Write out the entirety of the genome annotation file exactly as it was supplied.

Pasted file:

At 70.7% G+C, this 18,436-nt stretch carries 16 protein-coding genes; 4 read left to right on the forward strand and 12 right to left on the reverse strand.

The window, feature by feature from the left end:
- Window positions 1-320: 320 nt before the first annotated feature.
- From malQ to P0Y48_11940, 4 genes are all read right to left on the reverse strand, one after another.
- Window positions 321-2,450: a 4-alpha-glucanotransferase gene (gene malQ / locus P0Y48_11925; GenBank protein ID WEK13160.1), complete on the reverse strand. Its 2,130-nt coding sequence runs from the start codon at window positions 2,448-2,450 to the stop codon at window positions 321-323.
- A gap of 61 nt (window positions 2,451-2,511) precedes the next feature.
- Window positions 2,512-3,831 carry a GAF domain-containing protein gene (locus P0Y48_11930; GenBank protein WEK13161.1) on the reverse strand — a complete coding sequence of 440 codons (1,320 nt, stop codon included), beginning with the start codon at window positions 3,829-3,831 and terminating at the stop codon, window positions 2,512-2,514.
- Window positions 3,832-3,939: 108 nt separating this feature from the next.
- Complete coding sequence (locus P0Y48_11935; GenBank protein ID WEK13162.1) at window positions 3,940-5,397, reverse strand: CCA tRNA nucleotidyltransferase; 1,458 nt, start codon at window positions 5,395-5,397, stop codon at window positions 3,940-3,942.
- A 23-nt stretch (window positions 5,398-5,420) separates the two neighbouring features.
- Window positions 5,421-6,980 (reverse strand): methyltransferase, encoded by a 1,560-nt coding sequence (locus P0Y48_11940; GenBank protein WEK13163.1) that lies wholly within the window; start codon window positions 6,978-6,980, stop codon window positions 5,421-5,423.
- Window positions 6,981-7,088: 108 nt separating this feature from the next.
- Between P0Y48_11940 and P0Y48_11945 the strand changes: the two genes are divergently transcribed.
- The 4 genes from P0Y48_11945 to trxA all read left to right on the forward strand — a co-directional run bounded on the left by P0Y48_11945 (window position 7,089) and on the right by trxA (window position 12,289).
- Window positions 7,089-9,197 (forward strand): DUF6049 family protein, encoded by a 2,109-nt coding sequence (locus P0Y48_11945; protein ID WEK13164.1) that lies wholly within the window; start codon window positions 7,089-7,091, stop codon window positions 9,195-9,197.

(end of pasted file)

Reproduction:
At 70.7% G+C, this 18,436-nt stretch carries 16 protein-coding genes; 4 read left to right on the forward strand and 12 right to left on the reverse strand.

The window, feature by feature from the left end:
- Window positions 1-320: 320 nt before the first annotated feature.
- From malQ to P0Y48_11940, 4 genes are all read right to left on the reverse strand, one after another.
- Window positions 321-2,450: a 4-alpha-glucanotransferase gene (gene malQ / locus P0Y48_11925; GenBank protein ID WEK13160.1), complete on the reverse strand. Its 2,130-nt coding sequence runs from the start codon at window positions 2,448-2,450 to the stop codon at window positions 321-323.
- A gap of 61 nt (window positions 2,451-2,511) precedes the next feature.
- Window positions 2,512-3,831 carry a GAF domain-containing protein gene (locus P0Y48_11930; GenBank protein WEK13161.1) on the reverse strand — a complete coding sequence of 440 codons (1,320 nt, stop codon included), beginning with the start codon at window positions 3,829-3,831 and terminating at the stop codon, window positions 2,512-2,514.
- Window positions 3,832-3,939: 108 nt separating this feature from the next.
- Complete coding sequence (locus P0Y48_11935; GenBank protein ID WEK13162.1) at window positions 3,940-5,397, reverse strand: CCA tRNA nucleotidyltransferase; 1,458 nt, start codon at window positions 5,395-5,397, stop codon at window positions 3,940-3,942.
- A 23-nt stretch (window positions 5,398-5,420) separates the two neighbouring features.
- Window positions 5,421-6,980 (reverse strand): methyltransferase, encoded by a 1,560-nt coding sequence (locus P0Y48_11940; GenBank protein WEK13163.1) that lies wholly within the window; start codon window positions 6,978-6,980, stop codon window positions 5,421-5,423.
- Window positions 6,981-7,088: 108 nt separating this feature from the next.
- Between P0Y48_11940 and P0Y48_11945 the strand changes: the two genes are divergently transcribed.
- The 4 genes from P0Y48_11945 to trxA all read left to right on the forward strand — a co-directional run bounded on the left by P0Y48_11945 (window position 7,089) and on the right by trxA (window position 12,289).
- Window positions 7,089-9,197 (forward strand): DUF6049 family protein, encoded by a 2,109-nt coding sequence (locus P0Y48_11945; protein ID WEK13164.1) that lies wholly within the window; start codon window positions 7,089-7,091, stop codon window positions 9,195-9,197.